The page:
After 66 years of a traditional front engine layout, the C8 Corvette marks the transition to a mid-engined platform. But with this revolutionary change comes a ripple effect. Because for the first time since the V8 engine was introduced to the Corvette in 1955, a manual transmission is no longer available. Chevrolet instead opted to make the C8 the first Corvette to utilize an eight-speed dual-clutch automatic transmission. While fans of the storied sports car have mixed feelings about this change, Chevrolet has released a video detailing this new transmission.
Corvette executive chief engineer Tadge Juechter says it best right at the start of the clip: Chevrolet decided to build a DCT because that’s what customers have been asking for. Considering the number of sports cars on the market that offer a DCT instead of a traditional torque converter automatic, this does seem like a reasonable request from customers. The argument for a dual-clutch of course comes from a place of performance, as the systems allow for rapid fire shifts in both manual and automatic modes.
In the video, chief Corvette engineer Ed Piatek says that the DCT in the C8 Corvette will be able to shift in less than 100 milliseconds, which is quite a bit faster than any human could ratchet off a gear change. The speed at which a dual-clutch can shift is a result of the gear set being separated into two individual shafts. The even forward gears (2, 4, 6, and 8) reside on one shaft, while the odd numbered gears (1, 3, 5, 7) sit on another. With the help of some computer programing, the transmission can simultaneously engage the next gear while still disengaging the current gear shaft, resulting in an extremely quick shift that limits deceleration. By channeling torque through both shafts at once, Chevrolet was able to launch the car much harder, resulting in quicker 0-60 mph sprints.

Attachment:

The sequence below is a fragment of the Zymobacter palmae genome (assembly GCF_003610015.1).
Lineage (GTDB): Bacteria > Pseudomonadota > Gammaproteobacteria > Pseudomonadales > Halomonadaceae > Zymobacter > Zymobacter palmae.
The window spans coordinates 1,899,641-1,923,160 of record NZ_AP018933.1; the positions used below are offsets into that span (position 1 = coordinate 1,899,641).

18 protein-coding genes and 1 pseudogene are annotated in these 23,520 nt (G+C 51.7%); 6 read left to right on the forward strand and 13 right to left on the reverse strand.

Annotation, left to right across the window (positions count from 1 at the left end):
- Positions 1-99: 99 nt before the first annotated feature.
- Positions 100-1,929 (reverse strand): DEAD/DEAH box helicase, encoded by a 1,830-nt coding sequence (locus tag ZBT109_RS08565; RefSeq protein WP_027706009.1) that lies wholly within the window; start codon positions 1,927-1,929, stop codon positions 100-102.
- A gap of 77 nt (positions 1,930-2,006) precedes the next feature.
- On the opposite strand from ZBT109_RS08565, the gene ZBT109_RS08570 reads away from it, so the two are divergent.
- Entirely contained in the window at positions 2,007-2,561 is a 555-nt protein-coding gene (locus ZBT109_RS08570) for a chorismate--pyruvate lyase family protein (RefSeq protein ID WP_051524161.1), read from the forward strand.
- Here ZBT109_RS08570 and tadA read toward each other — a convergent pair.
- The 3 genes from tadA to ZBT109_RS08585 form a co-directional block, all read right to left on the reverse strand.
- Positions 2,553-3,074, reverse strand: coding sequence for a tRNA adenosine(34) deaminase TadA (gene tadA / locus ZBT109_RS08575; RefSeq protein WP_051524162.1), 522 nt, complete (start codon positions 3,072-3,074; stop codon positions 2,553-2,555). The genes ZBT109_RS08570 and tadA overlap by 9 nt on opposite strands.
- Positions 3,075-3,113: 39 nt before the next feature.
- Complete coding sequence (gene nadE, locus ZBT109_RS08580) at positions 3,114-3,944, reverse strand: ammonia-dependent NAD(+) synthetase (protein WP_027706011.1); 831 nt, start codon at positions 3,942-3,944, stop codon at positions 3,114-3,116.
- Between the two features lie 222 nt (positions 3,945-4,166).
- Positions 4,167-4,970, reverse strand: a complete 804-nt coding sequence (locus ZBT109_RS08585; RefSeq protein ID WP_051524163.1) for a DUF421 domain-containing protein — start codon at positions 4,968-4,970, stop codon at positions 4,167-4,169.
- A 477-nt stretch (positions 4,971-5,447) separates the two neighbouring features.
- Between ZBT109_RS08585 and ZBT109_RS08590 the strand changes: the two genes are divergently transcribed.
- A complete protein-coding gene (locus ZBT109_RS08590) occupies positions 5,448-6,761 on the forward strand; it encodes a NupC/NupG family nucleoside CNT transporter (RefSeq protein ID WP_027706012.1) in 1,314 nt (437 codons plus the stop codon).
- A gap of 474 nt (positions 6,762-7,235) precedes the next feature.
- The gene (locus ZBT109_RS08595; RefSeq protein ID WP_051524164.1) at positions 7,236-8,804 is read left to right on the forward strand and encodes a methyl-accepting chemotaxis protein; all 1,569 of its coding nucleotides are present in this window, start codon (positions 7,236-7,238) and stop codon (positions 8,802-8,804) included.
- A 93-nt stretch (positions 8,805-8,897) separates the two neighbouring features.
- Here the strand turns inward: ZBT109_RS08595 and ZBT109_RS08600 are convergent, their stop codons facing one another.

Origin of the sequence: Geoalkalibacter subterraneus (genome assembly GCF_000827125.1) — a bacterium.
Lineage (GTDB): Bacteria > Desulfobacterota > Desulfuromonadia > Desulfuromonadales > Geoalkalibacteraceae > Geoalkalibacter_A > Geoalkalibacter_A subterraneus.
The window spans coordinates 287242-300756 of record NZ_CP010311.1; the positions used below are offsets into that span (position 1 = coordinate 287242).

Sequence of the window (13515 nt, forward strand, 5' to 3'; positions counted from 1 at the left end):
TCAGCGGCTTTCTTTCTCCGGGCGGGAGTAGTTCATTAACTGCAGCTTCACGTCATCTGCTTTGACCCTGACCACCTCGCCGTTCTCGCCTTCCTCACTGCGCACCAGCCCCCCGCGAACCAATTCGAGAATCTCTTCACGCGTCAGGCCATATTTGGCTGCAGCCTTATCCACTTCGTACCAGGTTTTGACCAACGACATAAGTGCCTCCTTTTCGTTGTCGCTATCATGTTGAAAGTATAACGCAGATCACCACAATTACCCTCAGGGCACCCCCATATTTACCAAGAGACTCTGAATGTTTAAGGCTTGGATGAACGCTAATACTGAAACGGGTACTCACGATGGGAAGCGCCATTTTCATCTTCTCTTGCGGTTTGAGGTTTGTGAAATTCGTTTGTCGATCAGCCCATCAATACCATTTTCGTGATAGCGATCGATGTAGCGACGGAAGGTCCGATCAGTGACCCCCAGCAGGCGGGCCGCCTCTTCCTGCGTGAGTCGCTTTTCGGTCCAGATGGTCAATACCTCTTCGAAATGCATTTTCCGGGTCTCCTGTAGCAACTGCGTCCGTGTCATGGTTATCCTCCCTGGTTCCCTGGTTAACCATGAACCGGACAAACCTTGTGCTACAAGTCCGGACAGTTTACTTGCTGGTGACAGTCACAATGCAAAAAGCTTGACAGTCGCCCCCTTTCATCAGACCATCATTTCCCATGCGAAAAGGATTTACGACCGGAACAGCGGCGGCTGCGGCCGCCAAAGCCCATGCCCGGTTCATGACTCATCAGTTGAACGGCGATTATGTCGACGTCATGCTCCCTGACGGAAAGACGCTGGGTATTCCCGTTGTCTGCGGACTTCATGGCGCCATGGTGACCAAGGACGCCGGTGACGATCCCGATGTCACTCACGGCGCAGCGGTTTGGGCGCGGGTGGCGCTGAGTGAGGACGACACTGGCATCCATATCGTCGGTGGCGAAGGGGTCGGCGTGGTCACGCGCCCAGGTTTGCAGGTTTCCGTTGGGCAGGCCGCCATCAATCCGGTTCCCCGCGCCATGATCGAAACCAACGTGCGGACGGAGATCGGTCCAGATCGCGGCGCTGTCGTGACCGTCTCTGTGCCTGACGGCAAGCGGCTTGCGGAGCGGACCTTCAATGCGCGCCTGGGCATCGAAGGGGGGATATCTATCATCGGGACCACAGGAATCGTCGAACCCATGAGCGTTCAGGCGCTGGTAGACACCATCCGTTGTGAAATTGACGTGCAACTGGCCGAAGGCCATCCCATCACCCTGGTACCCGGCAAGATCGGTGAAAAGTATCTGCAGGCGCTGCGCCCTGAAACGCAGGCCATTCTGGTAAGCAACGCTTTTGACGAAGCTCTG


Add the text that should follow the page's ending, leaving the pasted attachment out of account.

The bespoke transmission was designed in tandem with the chassis team with the intent of keeping a lower center of gravity, along with being created to handle everything planned for the eighth-generation Corvette. That of course means that the DCT will find its way into the high performance models like the Z06 and ZR1. All in all it does seem like the transition to a dual clutch box was necessary to get the performance out of the C8 Corvette that Chevy was looking for, though that doesn’t offer much solace for losing yet another manual transmission.
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Jeep/off road trucks need this for downhill control with a manual lever for failed electronics